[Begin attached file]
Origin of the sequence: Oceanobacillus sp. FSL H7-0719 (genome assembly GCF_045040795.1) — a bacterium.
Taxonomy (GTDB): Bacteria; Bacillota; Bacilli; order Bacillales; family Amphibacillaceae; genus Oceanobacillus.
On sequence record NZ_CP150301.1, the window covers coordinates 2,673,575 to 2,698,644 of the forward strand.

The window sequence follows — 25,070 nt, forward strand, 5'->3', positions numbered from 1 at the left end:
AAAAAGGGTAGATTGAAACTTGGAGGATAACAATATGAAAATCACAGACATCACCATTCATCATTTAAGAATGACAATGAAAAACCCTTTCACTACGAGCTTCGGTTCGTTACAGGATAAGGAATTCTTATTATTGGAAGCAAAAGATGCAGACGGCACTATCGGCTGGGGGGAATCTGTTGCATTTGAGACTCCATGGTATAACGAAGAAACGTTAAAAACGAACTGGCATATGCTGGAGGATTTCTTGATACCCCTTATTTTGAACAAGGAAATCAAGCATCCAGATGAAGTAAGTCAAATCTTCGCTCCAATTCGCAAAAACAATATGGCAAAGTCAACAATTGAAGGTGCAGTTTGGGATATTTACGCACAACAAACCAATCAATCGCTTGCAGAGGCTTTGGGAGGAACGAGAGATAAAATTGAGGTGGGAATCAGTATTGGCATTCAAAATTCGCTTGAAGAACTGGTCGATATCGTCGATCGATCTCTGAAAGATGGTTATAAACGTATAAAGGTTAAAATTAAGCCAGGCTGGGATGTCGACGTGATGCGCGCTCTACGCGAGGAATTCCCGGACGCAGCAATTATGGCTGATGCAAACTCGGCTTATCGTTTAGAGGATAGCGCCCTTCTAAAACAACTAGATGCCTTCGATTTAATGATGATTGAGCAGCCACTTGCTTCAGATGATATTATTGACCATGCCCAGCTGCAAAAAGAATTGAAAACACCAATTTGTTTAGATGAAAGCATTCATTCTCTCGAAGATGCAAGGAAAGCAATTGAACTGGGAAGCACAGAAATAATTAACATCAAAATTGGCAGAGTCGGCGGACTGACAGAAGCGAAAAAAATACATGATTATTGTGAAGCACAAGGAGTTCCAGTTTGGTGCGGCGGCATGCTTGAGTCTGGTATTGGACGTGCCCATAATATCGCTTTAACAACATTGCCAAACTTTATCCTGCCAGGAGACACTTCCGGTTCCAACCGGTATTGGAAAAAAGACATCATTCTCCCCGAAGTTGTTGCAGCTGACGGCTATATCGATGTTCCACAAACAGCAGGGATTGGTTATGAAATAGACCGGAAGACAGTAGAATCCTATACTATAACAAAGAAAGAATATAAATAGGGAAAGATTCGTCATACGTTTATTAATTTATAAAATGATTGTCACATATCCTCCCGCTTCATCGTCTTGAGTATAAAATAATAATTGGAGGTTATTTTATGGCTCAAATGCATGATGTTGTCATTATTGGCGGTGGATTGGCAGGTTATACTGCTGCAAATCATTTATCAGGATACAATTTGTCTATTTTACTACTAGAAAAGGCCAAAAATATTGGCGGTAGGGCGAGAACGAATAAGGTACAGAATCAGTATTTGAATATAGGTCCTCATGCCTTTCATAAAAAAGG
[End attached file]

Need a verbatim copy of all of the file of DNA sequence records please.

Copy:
Origin of the sequence: Oceanobacillus sp. FSL H7-0719 (genome assembly GCF_045040795.1) — a bacterium.
Taxonomy (GTDB): Bacteria; Bacillota; Bacilli; order Bacillales; family Amphibacillaceae; genus Oceanobacillus.
On sequence record NZ_CP150301.1, the window covers coordinates 2,673,575 to 2,698,644 of the forward strand.

The window sequence follows — 25,070 nt, forward strand, 5'->3', positions numbered from 1 at the left end:
AAAAAGGGTAGATTGAAACTTGGAGGATAACAATATGAAAATCACAGACATCACCATTCATCATTTAAGAATGACAATGAAAAACCCTTTCACTACGAGCTTCGGTTCGTTACAGGATAAGGAATTCTTATTATTGGAAGCAAAAGATGCAGACGGCACTATCGGCTGGGGGGAATCTGTTGCATTTGAGACTCCATGGTATAACGAAGAAACGTTAAAAACGAACTGGCATATGCTGGAGGATTTCTTGATACCCCTTATTTTGAACAAGGAAATCAAGCATCCAGATGAAGTAAGTCAAATCTTCGCTCCAATTCGCAAAAACAATATGGCAAAGTCAACAATTGAAGGTGCAGTTTGGGATATTTACGCACAACAAACCAATCAATCGCTTGCAGAGGCTTTGGGAGGAACGAGAGATAAAATTGAGGTGGGAATCAGTATTGGCATTCAAAATTCGCTTGAAGAACTGGTCGATATCGTCGATCGATCTCTGAAAGATGGTTATAAACGTATAAAGGTTAAAATTAAGCCAGGCTGGGATGTCGACGTGATGCGCGCTCTACGCGAGGAATTCCCGGACGCAGCAATTATGGCTGATGCAAACTCGGCTTATCGTTTAGAGGATAGCGCCCTTCTAAAACAACTAGATGCCTTCGATTTAATGATGATTGAGCAGCCACTTGCTTCAGATGATATTATTGACCATGCCCAGCTGCAAAAAGAATTGAAAACACCAATTTGTTTAGATGAAAGCATTCATTCTCTCGAAGATGCAAGGAAAGCAATTGAACTGGGAAGCACAGAAATAATTAACATCAAAATTGGCAGAGTCGGCGGACTGACAGAAGCGAAAAAAATACATGATTATTGTGAAGCACAAGGAGTTCCAGTTTGGTGCGGCGGCATGCTTGAGTCTGGTATTGGACGTGCCCATAATATCGCTTTAACAACATTGCCAAACTTTATCCTGCCAGGAGACACTTCCGGTTCCAACCGGTATTGGAAAAAAGACATCATTCTCCCCGAAGTTGTTGCAGCTGACGGCTATATCGATGTTCCACAAACAGCAGGGATTGGTTATGAAATAGACCGGAAGACAGTAGAATCCTATACTATAACAAAGAAAGAATATAAATAGGGAAAGATTCGTCATACGTTTATTAATTTATAAAATGATTGTCACATATCCTCCCGCTTCATCGTCTTGAGTATAAAATAATAATTGGAGGTTATTTTATGGCTCAAATGCATGATGTTGTCATTATTGGCGGTGGATTGGCAGGTTATACTGCTGCAAATCATTTATCAGGATACAATTTGTCTATTTTACTACTAGAAAAGGCCAAAAATATTGGCGGTAGGGCGAGAACGAATAAGGTACAGAATCAGTATTTGAATATAGGTCCTCATGCCTTTCATAAAAAAGG